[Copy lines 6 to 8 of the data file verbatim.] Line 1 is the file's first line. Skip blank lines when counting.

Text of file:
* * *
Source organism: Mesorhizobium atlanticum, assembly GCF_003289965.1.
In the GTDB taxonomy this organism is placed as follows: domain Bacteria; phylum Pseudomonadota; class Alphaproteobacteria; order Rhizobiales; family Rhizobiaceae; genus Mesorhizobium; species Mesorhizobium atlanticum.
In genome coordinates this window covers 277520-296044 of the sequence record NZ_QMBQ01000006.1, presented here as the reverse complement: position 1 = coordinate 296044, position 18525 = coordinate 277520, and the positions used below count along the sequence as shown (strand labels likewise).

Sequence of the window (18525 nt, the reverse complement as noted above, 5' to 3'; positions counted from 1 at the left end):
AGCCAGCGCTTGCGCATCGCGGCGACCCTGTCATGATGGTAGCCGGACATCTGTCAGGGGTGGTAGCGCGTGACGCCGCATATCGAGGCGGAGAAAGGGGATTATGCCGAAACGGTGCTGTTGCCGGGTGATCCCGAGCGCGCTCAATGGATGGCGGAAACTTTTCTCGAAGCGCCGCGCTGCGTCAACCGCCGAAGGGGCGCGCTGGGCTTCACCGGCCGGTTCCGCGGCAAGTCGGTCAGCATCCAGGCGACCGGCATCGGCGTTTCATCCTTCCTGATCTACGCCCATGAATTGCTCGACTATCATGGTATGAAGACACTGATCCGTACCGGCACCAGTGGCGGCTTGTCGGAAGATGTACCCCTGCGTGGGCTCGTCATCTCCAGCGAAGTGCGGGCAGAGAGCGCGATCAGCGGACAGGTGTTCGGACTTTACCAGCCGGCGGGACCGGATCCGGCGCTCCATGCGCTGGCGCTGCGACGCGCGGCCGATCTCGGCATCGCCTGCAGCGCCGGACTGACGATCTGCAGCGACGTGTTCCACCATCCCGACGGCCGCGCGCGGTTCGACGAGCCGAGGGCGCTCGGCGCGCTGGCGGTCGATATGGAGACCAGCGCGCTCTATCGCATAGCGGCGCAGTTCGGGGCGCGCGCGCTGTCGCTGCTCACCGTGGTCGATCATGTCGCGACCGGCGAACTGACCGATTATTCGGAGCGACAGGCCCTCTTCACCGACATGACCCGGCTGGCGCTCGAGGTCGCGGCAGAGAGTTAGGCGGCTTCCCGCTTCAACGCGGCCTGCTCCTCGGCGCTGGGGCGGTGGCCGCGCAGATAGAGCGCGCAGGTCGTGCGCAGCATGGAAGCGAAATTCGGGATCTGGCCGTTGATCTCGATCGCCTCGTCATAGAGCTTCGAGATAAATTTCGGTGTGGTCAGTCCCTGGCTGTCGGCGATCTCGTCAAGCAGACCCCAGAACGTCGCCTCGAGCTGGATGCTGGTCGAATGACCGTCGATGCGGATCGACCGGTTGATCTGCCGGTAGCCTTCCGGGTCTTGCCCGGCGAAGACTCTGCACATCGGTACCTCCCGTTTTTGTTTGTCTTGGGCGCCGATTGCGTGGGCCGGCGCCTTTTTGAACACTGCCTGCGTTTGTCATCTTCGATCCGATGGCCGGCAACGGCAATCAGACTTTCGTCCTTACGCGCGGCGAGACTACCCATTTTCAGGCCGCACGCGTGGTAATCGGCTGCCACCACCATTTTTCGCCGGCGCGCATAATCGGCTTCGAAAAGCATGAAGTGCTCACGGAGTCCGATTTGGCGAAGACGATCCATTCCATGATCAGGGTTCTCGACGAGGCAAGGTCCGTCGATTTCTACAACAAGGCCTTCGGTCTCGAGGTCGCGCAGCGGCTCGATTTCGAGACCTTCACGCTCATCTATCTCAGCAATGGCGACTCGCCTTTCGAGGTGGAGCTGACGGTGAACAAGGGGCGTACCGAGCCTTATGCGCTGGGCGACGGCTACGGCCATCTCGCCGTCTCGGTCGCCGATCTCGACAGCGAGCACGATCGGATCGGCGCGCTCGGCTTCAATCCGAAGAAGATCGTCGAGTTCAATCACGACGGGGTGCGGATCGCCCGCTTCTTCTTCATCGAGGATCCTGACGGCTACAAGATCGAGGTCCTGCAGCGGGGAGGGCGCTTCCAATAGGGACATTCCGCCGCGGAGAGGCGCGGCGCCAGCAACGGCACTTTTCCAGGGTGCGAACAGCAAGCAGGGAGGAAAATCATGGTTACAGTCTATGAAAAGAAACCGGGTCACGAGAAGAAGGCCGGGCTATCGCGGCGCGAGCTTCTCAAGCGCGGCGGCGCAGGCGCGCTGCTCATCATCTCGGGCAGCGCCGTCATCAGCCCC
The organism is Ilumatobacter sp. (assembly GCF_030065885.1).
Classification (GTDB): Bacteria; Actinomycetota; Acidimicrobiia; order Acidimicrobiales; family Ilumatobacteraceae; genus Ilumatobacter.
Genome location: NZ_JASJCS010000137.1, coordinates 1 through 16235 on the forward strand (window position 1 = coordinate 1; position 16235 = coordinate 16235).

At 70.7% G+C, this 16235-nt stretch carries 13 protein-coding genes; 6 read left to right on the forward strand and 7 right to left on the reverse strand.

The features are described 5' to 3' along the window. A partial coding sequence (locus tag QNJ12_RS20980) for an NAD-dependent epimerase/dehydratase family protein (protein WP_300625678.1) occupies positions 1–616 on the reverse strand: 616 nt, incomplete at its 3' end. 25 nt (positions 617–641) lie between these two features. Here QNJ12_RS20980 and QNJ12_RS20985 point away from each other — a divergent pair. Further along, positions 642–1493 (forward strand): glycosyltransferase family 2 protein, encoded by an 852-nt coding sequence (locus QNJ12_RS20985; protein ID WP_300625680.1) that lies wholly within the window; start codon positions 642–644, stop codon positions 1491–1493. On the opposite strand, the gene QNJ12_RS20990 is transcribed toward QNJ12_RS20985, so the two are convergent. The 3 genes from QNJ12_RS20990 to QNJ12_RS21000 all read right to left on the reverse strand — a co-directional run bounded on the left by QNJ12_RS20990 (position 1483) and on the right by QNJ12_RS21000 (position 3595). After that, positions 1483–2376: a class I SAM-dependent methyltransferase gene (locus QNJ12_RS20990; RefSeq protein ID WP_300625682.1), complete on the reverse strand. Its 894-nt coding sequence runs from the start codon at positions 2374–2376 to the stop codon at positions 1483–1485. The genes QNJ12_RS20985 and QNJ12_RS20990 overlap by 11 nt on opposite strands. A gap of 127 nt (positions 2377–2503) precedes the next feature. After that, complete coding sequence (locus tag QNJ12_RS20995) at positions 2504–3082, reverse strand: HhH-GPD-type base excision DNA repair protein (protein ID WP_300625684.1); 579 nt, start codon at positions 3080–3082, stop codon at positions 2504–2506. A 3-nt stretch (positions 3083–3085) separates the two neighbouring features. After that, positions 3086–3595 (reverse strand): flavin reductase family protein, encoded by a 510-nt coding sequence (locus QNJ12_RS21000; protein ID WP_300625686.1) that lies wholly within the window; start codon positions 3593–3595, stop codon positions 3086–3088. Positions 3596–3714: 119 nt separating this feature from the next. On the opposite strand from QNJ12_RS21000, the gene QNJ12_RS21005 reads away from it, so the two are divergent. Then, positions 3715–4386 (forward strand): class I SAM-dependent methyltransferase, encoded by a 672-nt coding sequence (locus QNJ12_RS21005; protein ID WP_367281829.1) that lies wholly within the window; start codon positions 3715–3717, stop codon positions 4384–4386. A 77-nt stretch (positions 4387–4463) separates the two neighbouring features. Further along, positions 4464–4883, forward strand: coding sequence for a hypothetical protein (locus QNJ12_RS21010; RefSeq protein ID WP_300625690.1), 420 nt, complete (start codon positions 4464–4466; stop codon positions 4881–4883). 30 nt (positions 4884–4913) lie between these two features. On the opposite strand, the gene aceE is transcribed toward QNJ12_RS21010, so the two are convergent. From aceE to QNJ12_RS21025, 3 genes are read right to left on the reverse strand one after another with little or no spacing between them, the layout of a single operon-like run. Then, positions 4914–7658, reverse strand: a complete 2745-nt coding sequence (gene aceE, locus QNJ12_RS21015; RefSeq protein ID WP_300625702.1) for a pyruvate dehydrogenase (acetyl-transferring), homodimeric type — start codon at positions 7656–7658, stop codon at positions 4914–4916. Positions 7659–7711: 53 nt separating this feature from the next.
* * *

The organism is Ilumatobacter sp. (assembly GCF_030065885.1).
Classification (GTDB): Bacteria; Actinomycetota; Acidimicrobiia; order Acidimicrobiales; family Ilumatobacteraceae; genus Ilumatobacter.
Genome location: NZ_JASJCS010000137.1, coordinates 1 through 16235 on the forward strand (window position 1 = coordinate 1; position 16235 = coordinate 16235).